There were themes at the Tuesday night Black History Month celebration at Silver Oak Academy in Keymar. Themes of struggle and transformation, themes of musical exaltation.
Local artist Lykoh combined them all, playing layered pop music with acoustic guitar and a loop pedal, and telling the story of how he grew up rough in Prince George’s County.
“I’ve been shot twice; I’ve been stabbed four times,” he told the crowd gathered, “two of which were by my own mother.”
But at one point he had what he called an “ah ha” moment.
“You can let the negativity affect you in a negative way, and get angry and lash out and be rude,” he said. Or, “the second option, obviously, is to make something of yourself.”
Lykoh said he started writing music and has even played with Pharrell. He wrote a song about the need to make progress or the need to take stock.
“I think that’s a very important question to ask,” he said. “If we’re not moving forward, where do we go from here.”
The keynote speaker and performer of the evening was Scott Ambush, a jazz bassist in the band Spyro Gyra, and who unleashed a relentless assault of funky, chunky rhythm for the audience during his performance.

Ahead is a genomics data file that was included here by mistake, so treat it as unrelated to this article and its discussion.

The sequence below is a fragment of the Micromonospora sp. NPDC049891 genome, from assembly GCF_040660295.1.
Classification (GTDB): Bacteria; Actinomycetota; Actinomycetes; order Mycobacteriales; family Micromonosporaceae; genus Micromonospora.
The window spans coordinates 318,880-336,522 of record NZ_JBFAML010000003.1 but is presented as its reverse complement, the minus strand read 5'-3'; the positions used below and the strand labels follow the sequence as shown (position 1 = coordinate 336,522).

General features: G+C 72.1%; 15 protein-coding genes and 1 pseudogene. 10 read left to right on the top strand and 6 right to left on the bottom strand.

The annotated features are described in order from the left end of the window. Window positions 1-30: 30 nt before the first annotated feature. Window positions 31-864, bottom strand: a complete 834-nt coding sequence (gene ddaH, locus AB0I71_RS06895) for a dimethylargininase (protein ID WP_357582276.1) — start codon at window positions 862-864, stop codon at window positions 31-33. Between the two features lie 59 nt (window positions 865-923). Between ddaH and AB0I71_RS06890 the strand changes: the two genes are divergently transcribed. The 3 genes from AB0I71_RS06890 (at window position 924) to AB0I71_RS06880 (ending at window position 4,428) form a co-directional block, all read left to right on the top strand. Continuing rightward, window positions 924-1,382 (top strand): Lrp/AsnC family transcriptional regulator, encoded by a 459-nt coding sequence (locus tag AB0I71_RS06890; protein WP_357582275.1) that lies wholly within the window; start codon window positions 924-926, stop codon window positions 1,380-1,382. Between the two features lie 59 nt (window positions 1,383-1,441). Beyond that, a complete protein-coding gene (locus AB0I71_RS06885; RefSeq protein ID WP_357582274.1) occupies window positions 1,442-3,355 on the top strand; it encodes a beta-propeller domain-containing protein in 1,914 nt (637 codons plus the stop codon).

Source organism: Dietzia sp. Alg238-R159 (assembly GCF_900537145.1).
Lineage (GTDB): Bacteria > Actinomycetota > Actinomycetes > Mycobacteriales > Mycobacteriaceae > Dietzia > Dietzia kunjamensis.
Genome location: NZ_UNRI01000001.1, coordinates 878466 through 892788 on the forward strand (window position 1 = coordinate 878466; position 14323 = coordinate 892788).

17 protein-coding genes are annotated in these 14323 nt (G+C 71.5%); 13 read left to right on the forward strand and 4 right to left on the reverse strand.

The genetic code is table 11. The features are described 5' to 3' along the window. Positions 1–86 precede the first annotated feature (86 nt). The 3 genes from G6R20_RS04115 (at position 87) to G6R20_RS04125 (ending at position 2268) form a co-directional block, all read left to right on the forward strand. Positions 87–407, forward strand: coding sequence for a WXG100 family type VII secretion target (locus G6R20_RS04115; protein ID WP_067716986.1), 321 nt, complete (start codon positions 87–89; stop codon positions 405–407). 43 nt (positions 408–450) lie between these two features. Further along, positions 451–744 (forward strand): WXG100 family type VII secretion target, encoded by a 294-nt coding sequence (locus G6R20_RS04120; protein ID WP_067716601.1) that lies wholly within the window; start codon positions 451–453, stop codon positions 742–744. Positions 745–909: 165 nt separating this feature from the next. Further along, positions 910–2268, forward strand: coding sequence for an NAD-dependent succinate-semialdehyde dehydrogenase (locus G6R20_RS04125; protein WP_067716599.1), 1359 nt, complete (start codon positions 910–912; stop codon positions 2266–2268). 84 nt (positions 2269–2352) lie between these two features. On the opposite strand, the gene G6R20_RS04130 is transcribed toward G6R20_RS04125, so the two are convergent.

“What would America be without music? Every form of American music has been influenced by the enslaved, which brought to this country a rhythmic complexity that really wasn’t heard in the European musics that were here at that time,” Ambush said in his remarks.
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“[The enslaved] not only held on to great swaths of their own culture, they were able to meld that culture with the culture of the people that enslaved them … melded it into new music and new art forms. The art form that is new and dear to my heart is jazz.”